Gov. Bryant Approves Takeover of Mississippi School District | Jackson Free Press | Jackson, MS

Gov. Bryant Approves Takeover of Mississippi School District

Gov. Phil Bryant on Wednesday approved a takeover by the state Department of Education of a rural eastern Mississippi school district experiencing financial and other problems.

Gov. Phil Bryant on Wednesday approved a takeover by the state Department of Education of a rural eastern Mississippi school district experiencing financial and other problems. Photo by Stephen Wilson.

JACKSON, Miss. (AP) — Gov. Phil Bryant on Wednesday approved a takeover by the state Department of Education of a rural eastern Mississippi school district experiencing financial and other problems.

Bryant signed an executive order abolishing the Noxubee County school district and putting the state in charge for what could be a number of years.

The move means an interim superintendent named by the state Board of Education will run the 1,600-student district without a local school board until the state hands back control. Officials said they would arrive in Noxubee County on Thursday to take control and host a community meeting later to answer questions. The state has hired Rod Broadnax as interim superintendent, although someone else will temporarily hold the post until Broadnax arrives. Broadnax is currently a superintendent of a 175-student district in South Dakota, having earlier worked in Nevada, Indiana and North Carolina.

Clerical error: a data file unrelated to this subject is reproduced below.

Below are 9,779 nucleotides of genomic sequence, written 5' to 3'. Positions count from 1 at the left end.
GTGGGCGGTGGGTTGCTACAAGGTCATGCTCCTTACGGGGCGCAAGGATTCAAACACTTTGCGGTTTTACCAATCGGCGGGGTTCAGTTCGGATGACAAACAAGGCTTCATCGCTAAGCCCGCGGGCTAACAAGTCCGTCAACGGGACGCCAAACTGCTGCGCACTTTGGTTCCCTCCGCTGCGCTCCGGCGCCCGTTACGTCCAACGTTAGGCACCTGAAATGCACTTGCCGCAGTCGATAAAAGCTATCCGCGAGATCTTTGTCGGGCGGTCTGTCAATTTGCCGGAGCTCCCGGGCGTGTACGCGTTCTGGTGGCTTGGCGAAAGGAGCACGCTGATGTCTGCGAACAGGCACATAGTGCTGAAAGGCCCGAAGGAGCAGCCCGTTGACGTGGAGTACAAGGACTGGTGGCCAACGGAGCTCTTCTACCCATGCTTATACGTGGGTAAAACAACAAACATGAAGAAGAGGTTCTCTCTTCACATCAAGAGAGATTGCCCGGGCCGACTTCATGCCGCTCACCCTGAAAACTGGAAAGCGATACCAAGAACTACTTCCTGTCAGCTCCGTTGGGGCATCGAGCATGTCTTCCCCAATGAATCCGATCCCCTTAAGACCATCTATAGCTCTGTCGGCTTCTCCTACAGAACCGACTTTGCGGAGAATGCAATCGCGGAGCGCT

State Board of Education members voted last week to ask Bryant to declare the state of emergency. The move came after the district asked for an emergency loan in June. The Noxubee district later withdrew that request, but state school board members said they don't believe the district can manage financial problems. By the time the district withdrew its request, a state audit had found that it was violating 26 of 32 state accrediting standards.

The state has approved loaning up to $2.5 million to the district.

Under state law, the state is supposed to maintain control of the district until it has attained an academic rating of C or higher for five years, or until the state Board of Education decides to return Noxubee County to local control. That's a shift from earlier state takeovers, which aimed to remedy accrediting violations and return a district to local control as quickly as possible, although the process usually took years.

The district will maintain its state accreditation for now, although the state could later move to withdraw it. If that happens, students can transfer to other public school districts willing to take them. After a year without accreditation, interscholastic athletic and extracurricular activities would face mandatory reductions.

The state had considered taking over Noxubee County last year and placing it inside a new achievement school district aimed at improving academic performance. That process stalled, though, when the state never located a superintendent to lead the achievement district.

The state currently controls the Leflore County and Tunica County districts.

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